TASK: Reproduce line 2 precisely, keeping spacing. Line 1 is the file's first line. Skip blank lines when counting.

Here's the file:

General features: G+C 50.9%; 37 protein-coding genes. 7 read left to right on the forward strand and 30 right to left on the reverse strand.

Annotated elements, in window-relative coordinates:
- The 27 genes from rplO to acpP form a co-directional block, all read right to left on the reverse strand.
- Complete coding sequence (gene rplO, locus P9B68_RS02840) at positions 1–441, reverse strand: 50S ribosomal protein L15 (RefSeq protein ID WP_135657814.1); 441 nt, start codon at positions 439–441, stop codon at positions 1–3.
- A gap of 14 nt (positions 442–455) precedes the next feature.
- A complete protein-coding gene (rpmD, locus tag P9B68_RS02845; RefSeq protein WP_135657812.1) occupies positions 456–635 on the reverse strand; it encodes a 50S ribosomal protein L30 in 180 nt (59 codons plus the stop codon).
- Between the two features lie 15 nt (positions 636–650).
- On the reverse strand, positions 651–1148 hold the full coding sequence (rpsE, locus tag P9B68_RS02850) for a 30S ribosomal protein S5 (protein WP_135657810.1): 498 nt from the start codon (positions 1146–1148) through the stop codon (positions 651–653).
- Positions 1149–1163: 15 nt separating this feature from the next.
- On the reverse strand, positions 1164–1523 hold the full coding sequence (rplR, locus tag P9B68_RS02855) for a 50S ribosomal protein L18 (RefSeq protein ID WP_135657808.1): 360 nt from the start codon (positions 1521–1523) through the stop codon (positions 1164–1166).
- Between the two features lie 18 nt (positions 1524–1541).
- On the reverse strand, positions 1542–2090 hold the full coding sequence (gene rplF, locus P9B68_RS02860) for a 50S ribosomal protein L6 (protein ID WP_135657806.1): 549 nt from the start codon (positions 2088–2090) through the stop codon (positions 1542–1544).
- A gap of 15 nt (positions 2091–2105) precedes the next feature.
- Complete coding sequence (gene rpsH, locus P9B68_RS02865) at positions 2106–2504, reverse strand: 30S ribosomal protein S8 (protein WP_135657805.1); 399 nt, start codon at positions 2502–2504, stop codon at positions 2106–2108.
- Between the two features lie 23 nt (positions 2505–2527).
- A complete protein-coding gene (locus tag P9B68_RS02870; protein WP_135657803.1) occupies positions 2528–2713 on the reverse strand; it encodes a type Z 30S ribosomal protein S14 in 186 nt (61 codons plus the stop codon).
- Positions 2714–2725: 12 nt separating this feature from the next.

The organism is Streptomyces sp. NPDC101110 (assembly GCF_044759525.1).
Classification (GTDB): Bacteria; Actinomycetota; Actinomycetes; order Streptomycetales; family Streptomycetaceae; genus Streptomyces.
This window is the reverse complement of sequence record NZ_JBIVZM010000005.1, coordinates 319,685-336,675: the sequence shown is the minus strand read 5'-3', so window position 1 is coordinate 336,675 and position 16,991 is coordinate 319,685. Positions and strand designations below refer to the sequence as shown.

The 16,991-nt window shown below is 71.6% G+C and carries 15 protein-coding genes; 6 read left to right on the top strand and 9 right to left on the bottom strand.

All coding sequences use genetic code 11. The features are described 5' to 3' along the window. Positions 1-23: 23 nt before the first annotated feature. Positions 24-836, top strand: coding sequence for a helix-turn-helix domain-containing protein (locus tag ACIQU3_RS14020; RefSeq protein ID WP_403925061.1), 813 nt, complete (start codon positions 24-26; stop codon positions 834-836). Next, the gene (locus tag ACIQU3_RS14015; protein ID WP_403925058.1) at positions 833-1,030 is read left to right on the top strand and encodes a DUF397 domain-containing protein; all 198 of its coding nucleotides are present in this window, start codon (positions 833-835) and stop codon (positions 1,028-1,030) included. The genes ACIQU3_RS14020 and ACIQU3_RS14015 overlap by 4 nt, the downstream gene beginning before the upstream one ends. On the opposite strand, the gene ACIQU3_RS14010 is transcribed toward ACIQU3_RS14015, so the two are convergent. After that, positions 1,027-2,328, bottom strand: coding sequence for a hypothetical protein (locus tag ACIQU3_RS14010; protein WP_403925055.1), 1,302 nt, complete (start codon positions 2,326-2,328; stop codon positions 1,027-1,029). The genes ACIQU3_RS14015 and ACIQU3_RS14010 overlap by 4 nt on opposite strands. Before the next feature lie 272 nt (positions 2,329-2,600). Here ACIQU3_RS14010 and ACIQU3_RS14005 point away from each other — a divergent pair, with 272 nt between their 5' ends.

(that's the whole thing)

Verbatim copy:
Annotated elements, in window-relative coordinates: